As you are discovering, if you are accused of domestic violence assault in Washington it is taken very seriously and there are many potential consequences. You’re already worried about the potential jail time and fines as well as other potential penalties such as mandatory treatment. You’re also probably concerned about the no contact order (NCO) that may have even already been placed on you.
You’ve probably got several questions. You’re wondering, “What if the alleged victim doesn’t want the NCO? What if the alleged victim contacts me? What are the consequences if I break the NCO? How will I get my belongings?” This will strive to answer those questions but what you really need is the counsel and defense of a defense attorney.
What are the consequences if you break the NCO? You would then be charged with the secondary crime of violating a no contact order. This can sometimes even be classified as a felony. Plus it does not look good on your case. It does not necessarily guarantee a bad result, there are no guarantees either way, but it does make the job of your defense more difficult and an unfavorable result is more likely. Please make sure you understand the limitations of the NCO and follow them. If there is an emergency that makes it necessary for you to contact the alleged victim call your defense attorney. He will be able to contact the prosecuting attorney. It may make things complicated now – but better a minor complication now than horrendous consequences that last much longer.
What if the alleged victim doesn’t want the NCO? There are many reasons why they might not. You may live together, raise children or even run a business together. In any of these situations a NCO would complicate matters for both of you. Perhaps there is not even any history of violence between you two and the police responded to a one time argument that unfortunately went too far. So, yes, it has happened that the alleged victim doesn’t want the NCO either. But, remember that it is not the victim who is prosecuting you. It is the state. Although the victim will be listened to and has a voice in the court it is still generally decided to issue an NCO until the case is resolved. So you will still want to follow what it says. It is the Judge, and not the alleged victim, who is ordering you to not have contact. Is is no defense that the alleged victim allowed or even initiated the contact.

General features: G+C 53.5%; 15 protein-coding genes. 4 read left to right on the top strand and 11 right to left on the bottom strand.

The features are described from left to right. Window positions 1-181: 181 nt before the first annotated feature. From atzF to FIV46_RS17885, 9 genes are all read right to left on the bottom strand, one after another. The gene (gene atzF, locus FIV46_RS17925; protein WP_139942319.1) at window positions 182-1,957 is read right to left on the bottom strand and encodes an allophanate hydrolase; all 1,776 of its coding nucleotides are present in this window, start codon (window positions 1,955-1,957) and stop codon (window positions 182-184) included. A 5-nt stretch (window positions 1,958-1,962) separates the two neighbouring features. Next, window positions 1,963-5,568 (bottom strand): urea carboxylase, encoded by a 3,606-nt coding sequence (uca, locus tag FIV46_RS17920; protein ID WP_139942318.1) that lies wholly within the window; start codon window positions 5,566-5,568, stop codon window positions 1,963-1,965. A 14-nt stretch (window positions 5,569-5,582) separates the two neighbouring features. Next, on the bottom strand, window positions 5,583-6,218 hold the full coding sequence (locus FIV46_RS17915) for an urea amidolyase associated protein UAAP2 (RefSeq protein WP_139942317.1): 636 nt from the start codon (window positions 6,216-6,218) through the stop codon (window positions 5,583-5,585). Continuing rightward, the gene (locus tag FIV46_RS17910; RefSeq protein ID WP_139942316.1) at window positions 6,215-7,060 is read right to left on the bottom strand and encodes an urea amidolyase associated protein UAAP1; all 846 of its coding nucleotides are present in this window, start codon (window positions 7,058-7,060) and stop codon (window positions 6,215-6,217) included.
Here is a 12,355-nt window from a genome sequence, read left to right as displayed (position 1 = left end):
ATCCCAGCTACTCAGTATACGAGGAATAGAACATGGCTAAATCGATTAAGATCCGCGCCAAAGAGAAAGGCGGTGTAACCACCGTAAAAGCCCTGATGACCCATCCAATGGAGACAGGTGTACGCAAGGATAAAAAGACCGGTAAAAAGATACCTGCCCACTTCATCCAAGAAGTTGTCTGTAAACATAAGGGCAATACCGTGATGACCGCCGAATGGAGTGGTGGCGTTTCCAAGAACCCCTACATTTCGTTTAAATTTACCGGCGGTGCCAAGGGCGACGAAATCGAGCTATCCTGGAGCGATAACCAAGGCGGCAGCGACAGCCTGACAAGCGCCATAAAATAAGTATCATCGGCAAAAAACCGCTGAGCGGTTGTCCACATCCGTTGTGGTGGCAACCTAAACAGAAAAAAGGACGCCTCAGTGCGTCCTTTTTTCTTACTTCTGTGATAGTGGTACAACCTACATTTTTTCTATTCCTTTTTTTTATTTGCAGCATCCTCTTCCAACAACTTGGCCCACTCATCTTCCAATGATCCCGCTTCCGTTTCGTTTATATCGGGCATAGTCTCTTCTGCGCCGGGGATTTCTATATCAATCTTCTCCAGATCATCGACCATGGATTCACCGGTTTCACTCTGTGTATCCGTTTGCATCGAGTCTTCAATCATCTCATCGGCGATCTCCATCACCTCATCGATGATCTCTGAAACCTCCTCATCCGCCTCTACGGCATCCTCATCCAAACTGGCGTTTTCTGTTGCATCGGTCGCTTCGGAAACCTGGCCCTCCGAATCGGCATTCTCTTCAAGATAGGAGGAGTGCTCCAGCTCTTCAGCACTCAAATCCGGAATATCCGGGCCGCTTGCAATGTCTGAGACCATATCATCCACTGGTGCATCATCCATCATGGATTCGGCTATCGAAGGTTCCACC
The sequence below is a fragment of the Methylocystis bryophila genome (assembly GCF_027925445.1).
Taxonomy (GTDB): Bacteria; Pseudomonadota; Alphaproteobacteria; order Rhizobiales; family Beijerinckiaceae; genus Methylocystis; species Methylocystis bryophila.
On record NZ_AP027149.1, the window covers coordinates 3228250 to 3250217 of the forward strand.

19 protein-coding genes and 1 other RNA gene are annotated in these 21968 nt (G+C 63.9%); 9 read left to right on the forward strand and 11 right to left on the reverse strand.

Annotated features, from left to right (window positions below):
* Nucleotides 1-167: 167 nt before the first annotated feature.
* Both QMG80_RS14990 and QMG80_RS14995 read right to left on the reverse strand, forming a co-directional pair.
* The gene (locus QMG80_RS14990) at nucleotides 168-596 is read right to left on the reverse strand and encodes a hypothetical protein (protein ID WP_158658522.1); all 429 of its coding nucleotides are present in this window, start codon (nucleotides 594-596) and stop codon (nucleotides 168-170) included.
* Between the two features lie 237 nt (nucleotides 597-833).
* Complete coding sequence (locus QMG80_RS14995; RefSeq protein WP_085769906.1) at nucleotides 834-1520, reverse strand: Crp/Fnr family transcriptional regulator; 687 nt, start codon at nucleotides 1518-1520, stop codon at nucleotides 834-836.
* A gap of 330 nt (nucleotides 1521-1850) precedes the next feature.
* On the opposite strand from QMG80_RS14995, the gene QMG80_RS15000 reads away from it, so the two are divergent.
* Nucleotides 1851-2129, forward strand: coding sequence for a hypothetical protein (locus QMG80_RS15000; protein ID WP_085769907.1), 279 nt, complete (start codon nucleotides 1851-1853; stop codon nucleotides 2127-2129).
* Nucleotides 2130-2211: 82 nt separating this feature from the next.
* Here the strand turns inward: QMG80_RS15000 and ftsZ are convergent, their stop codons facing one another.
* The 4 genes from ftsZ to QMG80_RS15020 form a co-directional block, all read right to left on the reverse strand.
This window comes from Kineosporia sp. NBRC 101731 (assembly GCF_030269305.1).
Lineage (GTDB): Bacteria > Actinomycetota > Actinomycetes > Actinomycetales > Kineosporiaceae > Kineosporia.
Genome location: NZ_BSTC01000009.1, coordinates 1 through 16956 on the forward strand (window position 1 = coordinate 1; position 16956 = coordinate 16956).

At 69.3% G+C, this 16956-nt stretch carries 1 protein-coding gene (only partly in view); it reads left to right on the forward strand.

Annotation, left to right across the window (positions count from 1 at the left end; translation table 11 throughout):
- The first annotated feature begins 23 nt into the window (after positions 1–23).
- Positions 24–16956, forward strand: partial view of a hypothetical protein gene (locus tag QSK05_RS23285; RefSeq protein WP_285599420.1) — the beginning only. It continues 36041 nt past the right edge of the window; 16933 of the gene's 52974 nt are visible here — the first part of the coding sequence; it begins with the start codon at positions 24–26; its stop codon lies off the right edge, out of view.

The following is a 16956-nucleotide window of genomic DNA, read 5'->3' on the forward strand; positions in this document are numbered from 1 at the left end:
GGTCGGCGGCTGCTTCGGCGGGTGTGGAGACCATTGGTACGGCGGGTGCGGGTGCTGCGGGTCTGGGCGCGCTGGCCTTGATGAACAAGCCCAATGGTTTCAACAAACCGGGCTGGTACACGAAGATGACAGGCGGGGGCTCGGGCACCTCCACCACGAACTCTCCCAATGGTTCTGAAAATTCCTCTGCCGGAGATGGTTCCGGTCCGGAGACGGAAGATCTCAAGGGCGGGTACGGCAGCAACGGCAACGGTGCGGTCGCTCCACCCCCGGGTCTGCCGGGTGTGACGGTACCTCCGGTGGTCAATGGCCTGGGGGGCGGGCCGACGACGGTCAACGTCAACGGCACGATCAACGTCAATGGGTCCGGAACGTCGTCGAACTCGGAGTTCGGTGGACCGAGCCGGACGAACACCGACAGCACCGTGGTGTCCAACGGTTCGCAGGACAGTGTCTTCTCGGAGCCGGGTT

What if the alleged victim contacts you? This is one of the more ticklish areas of the law. The NCO stops you from contacting the victim. It does not stop them from trying to contact you. If you respond you will be found in violation of the NCO. In fact, it has been known to happen that some people that know this fact have tried to use the NCO as a weapon – they contact the defendant and then call the police when the defendant responds. So please protect yourself. If you are contacted do not respond. Do mention every instance that it happens to your defense attorney – if it looks like there is probable entrapment going on, it could possibly be useful for your defense.
How will you get your belonging? Should you just send a friend or family member? That might still be construed as an NCO violation, as you are prohibited from having contact through a third party as well, so it is inadvisable. What you will want to discuss with your defense attorney is the possibility of a civil standby order. It allows you to go to your residence with police escort to pick up your belongings. It only usually allows for 15-20 minutes so you will want to be prepared with a list of necessities and locations so you can be quick. The alleged victim is allowed to be present and any disagreements of ownership will at this point be given in favor of the person still at the residence. Please get one of these orders before trying to get anything from your home and then please follow its conditions. Compliance in current court orders looks good in the court’s eyes and makes the job of your Pierce County / Tacoma domestic violence defense attorney that much easier.
Please get counsel as to how to proceed. Call Smith & White, PLLC – the first consultation is free.